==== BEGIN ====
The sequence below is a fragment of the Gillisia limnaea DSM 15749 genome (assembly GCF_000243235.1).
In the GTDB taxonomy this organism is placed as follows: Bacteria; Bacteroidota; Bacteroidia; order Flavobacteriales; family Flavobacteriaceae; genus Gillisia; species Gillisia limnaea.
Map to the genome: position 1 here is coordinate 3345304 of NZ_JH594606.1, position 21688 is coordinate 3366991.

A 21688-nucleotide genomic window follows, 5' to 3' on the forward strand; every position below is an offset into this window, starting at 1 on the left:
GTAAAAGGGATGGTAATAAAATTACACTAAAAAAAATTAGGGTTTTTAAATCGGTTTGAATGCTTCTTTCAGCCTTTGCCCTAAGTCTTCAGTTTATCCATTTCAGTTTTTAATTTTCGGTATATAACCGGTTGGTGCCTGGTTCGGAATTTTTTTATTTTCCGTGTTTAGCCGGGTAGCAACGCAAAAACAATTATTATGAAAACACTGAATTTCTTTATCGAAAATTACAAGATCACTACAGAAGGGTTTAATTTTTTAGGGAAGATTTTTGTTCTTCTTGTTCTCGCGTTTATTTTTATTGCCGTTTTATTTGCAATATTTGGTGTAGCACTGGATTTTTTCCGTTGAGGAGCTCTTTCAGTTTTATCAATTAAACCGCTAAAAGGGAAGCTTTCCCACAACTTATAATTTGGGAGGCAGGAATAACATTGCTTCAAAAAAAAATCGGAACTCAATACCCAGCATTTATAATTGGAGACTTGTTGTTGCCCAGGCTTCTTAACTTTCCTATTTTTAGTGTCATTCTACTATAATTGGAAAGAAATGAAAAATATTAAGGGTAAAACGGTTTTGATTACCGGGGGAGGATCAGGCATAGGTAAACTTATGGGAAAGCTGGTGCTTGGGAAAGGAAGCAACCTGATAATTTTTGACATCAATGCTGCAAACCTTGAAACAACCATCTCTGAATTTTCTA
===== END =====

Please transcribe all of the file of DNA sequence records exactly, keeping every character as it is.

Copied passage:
The sequence below is a fragment of the Gillisia limnaea DSM 15749 genome (assembly GCF_000243235.1).
In the GTDB taxonomy this organism is placed as follows: Bacteria; Bacteroidota; Bacteroidia; order Flavobacteriales; family Flavobacteriaceae; genus Gillisia; species Gillisia limnaea.
Map to the genome: position 1 here is coordinate 3345304 of NZ_JH594606.1, position 21688 is coordinate 3366991.

A 21688-nucleotide genomic window follows, 5' to 3' on the forward strand; every position below is an offset into this window, starting at 1 on the left:
GTAAAAGGGATGGTAATAAAATTACACTAAAAAAAATTAGGGTTTTTAAATCGGTTTGAATGCTTCTTTCAGCCTTTGCCCTAAGTCTTCAGTTTATCCATTTCAGTTTTTAATTTTCGGTATATAACCGGTTGGTGCCTGGTTCGGAATTTTTTTATTTTCCGTGTTTAGCCGGGTAGCAACGCAAAAACAATTATTATGAAAACACTGAATTTCTTTATCGAAAATTACAAGATCACTACAGAAGGGTTTAATTTTTTAGGGAAGATTTTTGTTCTTCTTGTTCTCGCGTTTATTTTTATTGCCGTTTTATTTGCAATATTTGGTGTAGCACTGGATTTTTTCCGTTGAGGAGCTCTTTCAGTTTTATCAATTAAACCGCTAAAAGGGAAGCTTTCCCACAACTTATAATTTGGGAGGCAGGAATAACATTGCTTCAAAAAAAAATCGGAACTCAATACCCAGCATTTATAATTGGAGACTTGTTGTTGCCCAGGCTTCTTAACTTTCCTATTTTTAGTGTCATTCTACTATAATTGGAAAGAAATGAAAAATATTAAGGGTAAAACGGTTTTGATTACCGGGGGAGGATCAGGCATAGGTAAACTTATGGGAAAGCTGGTGCTTGGGAAAGGAAGCAACCTGATAATTTTTGACATCAATGCTGCAAACCTTGAAACAACCATCTCTGAATTTTCTA